How I Know Obamacare Is a Good Thing

Just look at who’s lined up against it.

Former Vice President, drunk driver, draft dodger and Yale flunker-outter Dick Cheney got a new heart over the weekend. It’s tempting to joke about this—Cheney had a heart?—but that would be in bad taste. The operation seems to have been successful, and since this Dick is only 71, he should have lots more years to stand up for what he believes in, like outing CIA agents, torture, pollution and pardoning felons. I’m sure  he has excellent health insurance that paid for all of his needs, just as it did for his five previous heart attacks.

Today, coincidentally, the U.S. Supreme Court begins hearing challenges to the Patient Protection and Affordable Care Act, also known as Obamacare. It’s a piece of legislation that the Republican candidates for the presidency are loudly decrying—even Romney, whom White House senior adviser David Plouffe lauded on Sunday as the “godfather” of the law.

I spent some time over the weekend reading up on the precedents for the decision the Court will be making. I’m no lawyer, though, so the arguments pro and con began to seem a bit arcane. I thought I’d check out what some of the great minds of our time have said about Obamacare to help me make up my mind.

Let’s start with Rick Santorum. Though he’s been called the “poster boy” for health-care reform—according to his 2009 and 2010 tax forms, after his daughter Bella’s birth his family racked up $100,000 in medical costs above what was paid by their insurer, and paid another $100,000 for home care—Rick insists he’s for “free-market health care” and has said, “Obamacare must be replaced because if they give you a right [to free health care], they can also take that right away and also make you do something against your religious beliefs.” He’s called Obamacare “the beginning of the end of freedom in America.” Rick reminds me of the woman who called in to a radio show I was on. She was irate and in tears as she explained how she has two special-needs children with heart problems, that they have insurance and she still pays $3,000 a month for their medical costs, and that those medical costs have already forced her family into bankruptcy—and HOW DARE I SUGGEST THAT THERE WAS ANYTHING WRONG WITH THE AMERICAN HEALTH-CARE SYSTEM?!?! I honestly don’t know what you say to people like that.

Let’s look at Newt Gingrich. Last May, he told Meet the Press he favored the individual mandate: “I am for people, individuals—exactly like automobile insurance—individuals having health insurance and being required to have health insurance.” Now he says, “I would always repeal all of it.”

And Mitt Romney? On Saturday, he celebrated the second birthday of the act that’s based on his own initiative—his highly successful and well-liked initiative—in Massachusetts by saying Obamacare was “one more example of a president pursuing his attack on economic and personal liberty.”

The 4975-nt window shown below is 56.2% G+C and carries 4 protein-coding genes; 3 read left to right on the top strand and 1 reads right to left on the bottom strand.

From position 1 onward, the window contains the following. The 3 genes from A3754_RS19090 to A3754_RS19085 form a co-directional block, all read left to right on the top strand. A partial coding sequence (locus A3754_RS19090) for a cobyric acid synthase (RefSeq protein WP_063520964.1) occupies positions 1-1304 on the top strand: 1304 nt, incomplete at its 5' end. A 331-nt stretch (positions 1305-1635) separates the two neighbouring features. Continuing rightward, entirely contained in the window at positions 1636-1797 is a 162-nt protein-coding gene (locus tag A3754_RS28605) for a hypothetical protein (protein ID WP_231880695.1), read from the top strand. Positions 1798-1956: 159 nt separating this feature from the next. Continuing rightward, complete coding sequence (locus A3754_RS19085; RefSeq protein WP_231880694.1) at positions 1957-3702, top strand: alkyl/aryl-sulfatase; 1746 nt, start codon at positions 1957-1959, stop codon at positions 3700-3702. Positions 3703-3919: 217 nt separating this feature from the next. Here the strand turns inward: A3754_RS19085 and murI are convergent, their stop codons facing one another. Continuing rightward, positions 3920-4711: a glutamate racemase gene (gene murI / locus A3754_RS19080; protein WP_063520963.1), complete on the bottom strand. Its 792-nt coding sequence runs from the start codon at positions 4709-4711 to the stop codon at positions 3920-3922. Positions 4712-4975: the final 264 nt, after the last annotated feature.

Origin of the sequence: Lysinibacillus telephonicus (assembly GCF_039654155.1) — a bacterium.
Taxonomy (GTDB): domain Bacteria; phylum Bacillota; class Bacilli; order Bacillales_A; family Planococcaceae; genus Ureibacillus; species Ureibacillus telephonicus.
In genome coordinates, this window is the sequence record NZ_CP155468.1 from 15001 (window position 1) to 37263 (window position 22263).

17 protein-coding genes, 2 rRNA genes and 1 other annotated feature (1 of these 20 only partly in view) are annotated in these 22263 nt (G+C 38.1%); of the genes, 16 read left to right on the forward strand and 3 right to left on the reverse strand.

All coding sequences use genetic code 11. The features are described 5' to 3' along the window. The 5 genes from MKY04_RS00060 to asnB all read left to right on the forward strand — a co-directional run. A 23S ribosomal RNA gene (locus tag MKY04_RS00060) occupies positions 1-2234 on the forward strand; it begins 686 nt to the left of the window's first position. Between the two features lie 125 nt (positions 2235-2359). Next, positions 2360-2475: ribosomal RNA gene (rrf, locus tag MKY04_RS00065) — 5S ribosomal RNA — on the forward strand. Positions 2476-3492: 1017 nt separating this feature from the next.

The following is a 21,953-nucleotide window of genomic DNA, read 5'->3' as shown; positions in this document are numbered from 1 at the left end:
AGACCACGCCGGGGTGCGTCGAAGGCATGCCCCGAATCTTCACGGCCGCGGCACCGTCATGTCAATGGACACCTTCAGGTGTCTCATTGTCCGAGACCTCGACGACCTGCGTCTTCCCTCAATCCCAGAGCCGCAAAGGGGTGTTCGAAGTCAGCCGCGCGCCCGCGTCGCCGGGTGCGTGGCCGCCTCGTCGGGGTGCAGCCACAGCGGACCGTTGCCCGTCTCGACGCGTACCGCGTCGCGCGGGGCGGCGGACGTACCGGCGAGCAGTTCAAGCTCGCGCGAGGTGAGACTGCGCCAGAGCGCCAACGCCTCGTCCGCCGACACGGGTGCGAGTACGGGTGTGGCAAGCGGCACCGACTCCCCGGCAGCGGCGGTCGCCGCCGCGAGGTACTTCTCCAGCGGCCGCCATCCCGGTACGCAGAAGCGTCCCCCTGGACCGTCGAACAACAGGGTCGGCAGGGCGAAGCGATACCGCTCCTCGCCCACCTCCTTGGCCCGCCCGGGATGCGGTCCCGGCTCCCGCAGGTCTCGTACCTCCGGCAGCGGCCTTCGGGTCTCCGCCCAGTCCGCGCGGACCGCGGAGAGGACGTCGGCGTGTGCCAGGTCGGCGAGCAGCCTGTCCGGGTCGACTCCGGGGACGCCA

Well. Politicians. You know—they’ll say whatever they have to. But what about their friends with more freedom? Like, say, Rush Limbaugh? He said Obamacare is “the greatest single excuse to raise taxes” Democrats have had in “I don’t know how long.” The Tea Party? They sponsored a “Road to Repeal” rally over the weekend in Washington, at which Tea Party Express national coordinator Jenny Beth Martin called the act “a cancer in our government” and vowed to “rip it out.” Michelle Malkin says Obamacare is “a real Washington monster.” Remember Ron Paul? He told a town hall in New Hampshire that we should just count on charities to step up and care for the uninsured.

When so many people I distrust line up to oppose something, I tend to be for it. But I don’t need to listen to politicians and zealots to make up my mind about whether Obamacare will help my family. I’ll just listen to my friend Ruth, who can now keep her accident-prone, skateboard-loving, minimally employed son on her family’s policy a few years longer. Or my friend Jane, whose two bouts with breast cancer made her uninsureable until Obamacare mandated that those with preexisting conditions can no longer be denied coverage. Or the many, many women I know who are pretty damned ticked off that even the most Catholic of insurers cover prescriptions for men’s erectile dysfunction but balk at paying for birth control pills. I’m not saying Obamacare is a panacea. I’m saying it’s a start toward confronting a crisis: The United States lags far behind other nations in terms of the health of its citizens and way ahead of what other nations pay. When Americans go uninsured, we pay for their health care anyway. And their health problems end up more severe and costlier to treat, because of the lack of preventive care.

I don’t know what the Supreme Court will decide. But it’s just stupid to want to go back to the way things were. Charities aren’t going to be able to cover 50 million uninsured Americans even if they want to. The free market has never proven to be the little guy’s friend. Hillary Clinton took the first real stab at health-care reform all the way back in 1993. The Republicans buried her efforts with scary TV ads and false rhetoric, to preserve the status quo that funds their campaigns. Here’s hoping we’ve learned something from 20 more years of ever-rising premiums and shrinking coverage, and that we won’t get fooled again.

  • peter1

    Just keep your damn government hands off my Medicare!

  • peter1

    In case someone doesn’t get it, that’s a joke.